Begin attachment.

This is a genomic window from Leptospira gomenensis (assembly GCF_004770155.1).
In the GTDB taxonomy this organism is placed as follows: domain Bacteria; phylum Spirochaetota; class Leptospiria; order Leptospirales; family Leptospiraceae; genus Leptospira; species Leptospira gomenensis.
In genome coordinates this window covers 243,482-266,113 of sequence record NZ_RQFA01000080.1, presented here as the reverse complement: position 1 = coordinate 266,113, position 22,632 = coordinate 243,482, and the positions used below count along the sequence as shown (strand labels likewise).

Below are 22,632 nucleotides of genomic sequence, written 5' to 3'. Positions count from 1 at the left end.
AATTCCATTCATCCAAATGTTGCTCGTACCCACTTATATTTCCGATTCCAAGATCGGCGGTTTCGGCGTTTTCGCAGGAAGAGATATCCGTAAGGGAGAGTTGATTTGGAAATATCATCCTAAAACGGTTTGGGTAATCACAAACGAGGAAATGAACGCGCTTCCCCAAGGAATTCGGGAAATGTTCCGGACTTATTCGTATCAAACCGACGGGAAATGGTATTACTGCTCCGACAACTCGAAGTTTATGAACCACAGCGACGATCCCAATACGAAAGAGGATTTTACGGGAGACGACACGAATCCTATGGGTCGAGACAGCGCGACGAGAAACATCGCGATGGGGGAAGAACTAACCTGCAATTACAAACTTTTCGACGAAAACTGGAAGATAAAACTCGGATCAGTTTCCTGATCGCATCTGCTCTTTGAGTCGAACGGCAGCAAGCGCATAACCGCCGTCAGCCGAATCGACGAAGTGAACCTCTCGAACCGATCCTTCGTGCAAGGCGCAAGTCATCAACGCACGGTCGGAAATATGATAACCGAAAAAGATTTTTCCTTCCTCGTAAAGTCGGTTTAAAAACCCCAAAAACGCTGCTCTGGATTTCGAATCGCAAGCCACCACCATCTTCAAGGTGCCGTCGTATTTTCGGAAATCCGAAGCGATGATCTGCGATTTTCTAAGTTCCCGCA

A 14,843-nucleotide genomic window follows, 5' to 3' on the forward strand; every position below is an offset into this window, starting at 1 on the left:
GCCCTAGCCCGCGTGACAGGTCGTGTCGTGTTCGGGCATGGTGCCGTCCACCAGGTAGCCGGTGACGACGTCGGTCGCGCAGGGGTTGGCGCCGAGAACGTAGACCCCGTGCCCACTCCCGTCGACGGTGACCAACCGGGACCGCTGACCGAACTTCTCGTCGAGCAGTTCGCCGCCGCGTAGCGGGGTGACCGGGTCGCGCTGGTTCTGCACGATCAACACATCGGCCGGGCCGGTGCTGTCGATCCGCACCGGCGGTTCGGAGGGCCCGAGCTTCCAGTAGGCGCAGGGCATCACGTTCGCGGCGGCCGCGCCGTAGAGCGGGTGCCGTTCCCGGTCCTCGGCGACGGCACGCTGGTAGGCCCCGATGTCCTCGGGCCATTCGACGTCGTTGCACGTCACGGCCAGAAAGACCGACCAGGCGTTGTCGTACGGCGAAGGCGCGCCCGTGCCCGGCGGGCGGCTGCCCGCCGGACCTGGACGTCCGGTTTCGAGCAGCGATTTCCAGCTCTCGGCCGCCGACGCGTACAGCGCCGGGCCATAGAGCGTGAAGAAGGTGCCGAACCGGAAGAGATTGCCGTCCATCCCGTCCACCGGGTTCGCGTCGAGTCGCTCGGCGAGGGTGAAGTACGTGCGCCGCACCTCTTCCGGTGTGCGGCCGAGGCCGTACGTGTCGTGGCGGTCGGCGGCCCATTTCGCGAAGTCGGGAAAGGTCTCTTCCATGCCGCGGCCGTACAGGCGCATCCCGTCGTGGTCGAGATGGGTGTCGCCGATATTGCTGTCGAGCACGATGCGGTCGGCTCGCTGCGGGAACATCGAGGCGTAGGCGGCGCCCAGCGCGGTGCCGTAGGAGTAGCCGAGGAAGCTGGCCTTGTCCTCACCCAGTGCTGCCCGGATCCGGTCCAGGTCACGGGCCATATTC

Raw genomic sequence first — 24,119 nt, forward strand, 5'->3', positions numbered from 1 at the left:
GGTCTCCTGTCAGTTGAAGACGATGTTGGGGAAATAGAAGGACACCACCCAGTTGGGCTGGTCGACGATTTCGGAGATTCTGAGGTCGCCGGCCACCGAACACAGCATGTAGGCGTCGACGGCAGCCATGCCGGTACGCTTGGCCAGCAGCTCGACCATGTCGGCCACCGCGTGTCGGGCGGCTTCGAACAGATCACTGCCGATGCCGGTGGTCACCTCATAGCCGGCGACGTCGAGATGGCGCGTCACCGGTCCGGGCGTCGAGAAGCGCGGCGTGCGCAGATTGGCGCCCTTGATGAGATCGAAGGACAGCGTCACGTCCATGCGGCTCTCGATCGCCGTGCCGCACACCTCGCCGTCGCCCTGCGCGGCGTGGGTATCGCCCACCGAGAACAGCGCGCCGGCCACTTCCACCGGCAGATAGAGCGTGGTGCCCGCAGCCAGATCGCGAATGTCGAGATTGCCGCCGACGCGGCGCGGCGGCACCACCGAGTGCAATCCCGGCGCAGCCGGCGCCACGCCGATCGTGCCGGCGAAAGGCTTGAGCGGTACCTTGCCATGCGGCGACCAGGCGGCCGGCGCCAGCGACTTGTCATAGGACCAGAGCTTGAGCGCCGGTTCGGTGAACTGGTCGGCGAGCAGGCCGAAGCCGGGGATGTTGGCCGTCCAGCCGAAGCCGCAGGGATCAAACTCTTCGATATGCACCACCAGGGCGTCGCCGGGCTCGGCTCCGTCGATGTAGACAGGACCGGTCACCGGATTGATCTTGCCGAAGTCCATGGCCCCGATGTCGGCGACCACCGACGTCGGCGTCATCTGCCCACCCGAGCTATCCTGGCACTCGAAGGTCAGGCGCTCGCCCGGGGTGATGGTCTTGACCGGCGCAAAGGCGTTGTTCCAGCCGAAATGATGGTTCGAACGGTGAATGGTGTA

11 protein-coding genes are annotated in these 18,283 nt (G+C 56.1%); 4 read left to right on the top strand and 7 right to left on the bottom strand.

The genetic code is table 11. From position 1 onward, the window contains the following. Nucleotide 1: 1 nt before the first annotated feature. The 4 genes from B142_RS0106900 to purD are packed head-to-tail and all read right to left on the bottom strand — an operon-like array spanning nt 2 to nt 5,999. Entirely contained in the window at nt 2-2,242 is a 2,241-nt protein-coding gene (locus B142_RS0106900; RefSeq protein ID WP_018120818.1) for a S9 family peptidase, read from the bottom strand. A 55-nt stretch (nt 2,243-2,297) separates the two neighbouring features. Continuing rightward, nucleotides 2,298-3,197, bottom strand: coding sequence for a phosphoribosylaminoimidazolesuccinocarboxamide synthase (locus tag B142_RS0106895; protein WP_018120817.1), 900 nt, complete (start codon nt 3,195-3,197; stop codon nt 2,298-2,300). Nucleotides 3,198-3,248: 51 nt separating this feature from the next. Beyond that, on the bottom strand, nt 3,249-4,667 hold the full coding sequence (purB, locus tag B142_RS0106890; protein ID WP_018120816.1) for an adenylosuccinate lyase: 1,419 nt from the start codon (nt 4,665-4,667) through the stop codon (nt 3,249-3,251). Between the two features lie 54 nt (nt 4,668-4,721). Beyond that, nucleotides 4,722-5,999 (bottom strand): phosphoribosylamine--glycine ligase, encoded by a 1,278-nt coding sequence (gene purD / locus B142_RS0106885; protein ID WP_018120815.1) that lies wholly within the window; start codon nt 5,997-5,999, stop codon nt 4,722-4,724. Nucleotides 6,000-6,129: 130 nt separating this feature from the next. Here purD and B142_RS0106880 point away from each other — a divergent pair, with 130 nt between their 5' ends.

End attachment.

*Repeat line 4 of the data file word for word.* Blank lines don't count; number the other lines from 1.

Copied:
Below are 22,632 nucleotides of genomic sequence, written 5' to 3'. Positions count from 1 at the left end.